• http://jamesaltucher.com James Altucher

      I believe that we simply don’t know. but there are ways to be spiritual without having that experential knowledge. Ways we can surrender to a higher force, without knowing whether or not there are the comforts of an afterlife. Ways to be a better person now without doing things out of fear of what happens in an unknown future. 

      • http://www.736hundred.tumblr.com 736hundred

        I would like to compliment you on your description of your “religious/ spiritual/ life” beliefs.  I have struggled for years to explain myself in this area when asked and never quite found the right words.  I will use yours, thank you.

        _____

      • http://pulse.yahoo.com/_RR4GTQOUTL6MJIRF6HGPPWVJVE Robert

        James, you should read “the denial of death” by Ernest Becker

    • HolyCow

      “Today,
      a young man on acid realized that all matter is merely energy condensed to a
      slow vibration — that we are all one consciousness experiencing itself
      subjectively. There is no such thing as death; life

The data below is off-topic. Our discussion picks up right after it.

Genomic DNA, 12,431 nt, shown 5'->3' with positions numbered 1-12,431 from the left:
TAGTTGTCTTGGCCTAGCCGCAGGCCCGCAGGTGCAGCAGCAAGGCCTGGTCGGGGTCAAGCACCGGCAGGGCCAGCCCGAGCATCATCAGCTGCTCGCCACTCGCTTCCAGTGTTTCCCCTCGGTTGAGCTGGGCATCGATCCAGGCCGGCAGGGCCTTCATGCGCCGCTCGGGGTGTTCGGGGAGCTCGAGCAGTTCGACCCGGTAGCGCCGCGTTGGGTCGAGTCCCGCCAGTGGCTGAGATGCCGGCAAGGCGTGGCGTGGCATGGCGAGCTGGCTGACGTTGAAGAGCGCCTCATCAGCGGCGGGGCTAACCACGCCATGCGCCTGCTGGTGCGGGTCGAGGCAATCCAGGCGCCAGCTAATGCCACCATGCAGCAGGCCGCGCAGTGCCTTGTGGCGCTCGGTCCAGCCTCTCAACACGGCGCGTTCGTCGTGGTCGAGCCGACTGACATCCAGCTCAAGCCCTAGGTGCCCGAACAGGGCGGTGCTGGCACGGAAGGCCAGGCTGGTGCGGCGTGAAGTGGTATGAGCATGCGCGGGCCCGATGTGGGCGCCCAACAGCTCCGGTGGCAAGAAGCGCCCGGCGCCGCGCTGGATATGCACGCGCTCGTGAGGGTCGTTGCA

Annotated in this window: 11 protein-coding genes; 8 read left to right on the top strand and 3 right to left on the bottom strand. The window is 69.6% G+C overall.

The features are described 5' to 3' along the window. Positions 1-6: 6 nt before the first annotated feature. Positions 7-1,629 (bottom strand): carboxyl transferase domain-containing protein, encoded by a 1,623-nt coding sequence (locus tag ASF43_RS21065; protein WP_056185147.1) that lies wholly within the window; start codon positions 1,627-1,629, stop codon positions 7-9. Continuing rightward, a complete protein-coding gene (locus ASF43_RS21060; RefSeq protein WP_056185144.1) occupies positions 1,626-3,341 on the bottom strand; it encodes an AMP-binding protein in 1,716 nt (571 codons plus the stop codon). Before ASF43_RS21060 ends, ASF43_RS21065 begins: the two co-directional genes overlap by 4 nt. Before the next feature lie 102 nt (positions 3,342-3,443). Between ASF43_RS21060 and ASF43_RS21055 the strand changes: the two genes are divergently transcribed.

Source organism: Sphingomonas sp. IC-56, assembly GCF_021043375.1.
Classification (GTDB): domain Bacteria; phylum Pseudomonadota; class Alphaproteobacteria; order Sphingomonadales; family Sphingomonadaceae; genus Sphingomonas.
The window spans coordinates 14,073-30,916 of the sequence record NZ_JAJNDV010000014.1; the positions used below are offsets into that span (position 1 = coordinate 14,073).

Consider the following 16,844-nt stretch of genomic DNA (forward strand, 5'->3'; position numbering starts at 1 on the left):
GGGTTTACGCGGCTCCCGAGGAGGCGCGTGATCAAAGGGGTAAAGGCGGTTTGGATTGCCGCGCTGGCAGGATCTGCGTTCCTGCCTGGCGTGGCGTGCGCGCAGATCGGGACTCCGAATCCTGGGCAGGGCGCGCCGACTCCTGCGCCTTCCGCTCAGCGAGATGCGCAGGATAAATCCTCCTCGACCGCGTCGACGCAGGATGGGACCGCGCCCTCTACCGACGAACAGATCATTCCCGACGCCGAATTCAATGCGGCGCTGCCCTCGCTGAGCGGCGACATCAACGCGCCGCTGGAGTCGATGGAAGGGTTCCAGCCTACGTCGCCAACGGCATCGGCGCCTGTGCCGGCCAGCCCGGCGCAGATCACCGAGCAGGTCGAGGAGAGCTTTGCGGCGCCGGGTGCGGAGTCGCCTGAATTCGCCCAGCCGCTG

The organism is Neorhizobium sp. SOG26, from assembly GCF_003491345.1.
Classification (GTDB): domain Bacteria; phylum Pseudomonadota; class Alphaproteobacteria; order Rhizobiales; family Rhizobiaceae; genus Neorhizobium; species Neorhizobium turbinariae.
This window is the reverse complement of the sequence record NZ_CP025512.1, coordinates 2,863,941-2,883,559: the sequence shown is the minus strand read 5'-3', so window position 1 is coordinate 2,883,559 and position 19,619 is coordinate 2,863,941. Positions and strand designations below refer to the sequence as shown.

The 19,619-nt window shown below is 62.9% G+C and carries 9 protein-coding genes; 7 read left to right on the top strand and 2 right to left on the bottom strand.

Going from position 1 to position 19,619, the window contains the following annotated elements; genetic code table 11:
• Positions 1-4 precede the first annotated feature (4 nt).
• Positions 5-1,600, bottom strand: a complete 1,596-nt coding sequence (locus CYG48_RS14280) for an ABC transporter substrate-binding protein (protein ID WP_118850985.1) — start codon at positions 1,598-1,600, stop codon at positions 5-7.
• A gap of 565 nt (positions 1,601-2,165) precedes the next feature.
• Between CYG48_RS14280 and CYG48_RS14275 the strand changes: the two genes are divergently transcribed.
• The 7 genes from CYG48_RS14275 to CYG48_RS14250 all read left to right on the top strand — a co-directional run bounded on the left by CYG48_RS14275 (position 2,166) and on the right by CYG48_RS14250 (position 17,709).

is only a dream, and we are the imagination of ourselves”

       

      Bill
      Hicks

  • David M.

    James, I don’t get your point on Hitler.  I believe you’ve thought it through more than it appears.

    The obvious counterargument is we went to fight Hitler and anyone supporting him in our best interest, an truly the world’s best interest.  Which ultimately has created the fine world we live in today that allows you to live purely for your selfish interests- doing only what increases the odds you and your family will be happy.

  • http://www.facebook.com/Mark.L.Carson Mark Carson

    Draft – There is no draft at this time. So stop moaning about sending your girls off to war. Our military is staffed by people who voluntarily chose to serve. When I was 18 (back in 1971) I would have agreed with you but the draft is long gone (selective service is not, but that is not particularly relevant right now). I enjoy reading you blog for entertainment value but the draft is one of your continuing pain points that is not founded in reality.

    Home ownership – you’ve decided not to own. That’s fine for you. To each own. I own a home, err, make that, I have a mortgage. I consider it an appreciating asses that has the “dividend” that it provides for my housing needs. If it was never going to appreciate in value I might agree with you. However, rental housing still has to be financed in most all cases 9and the interest costs are passed on the renter), so what is really different?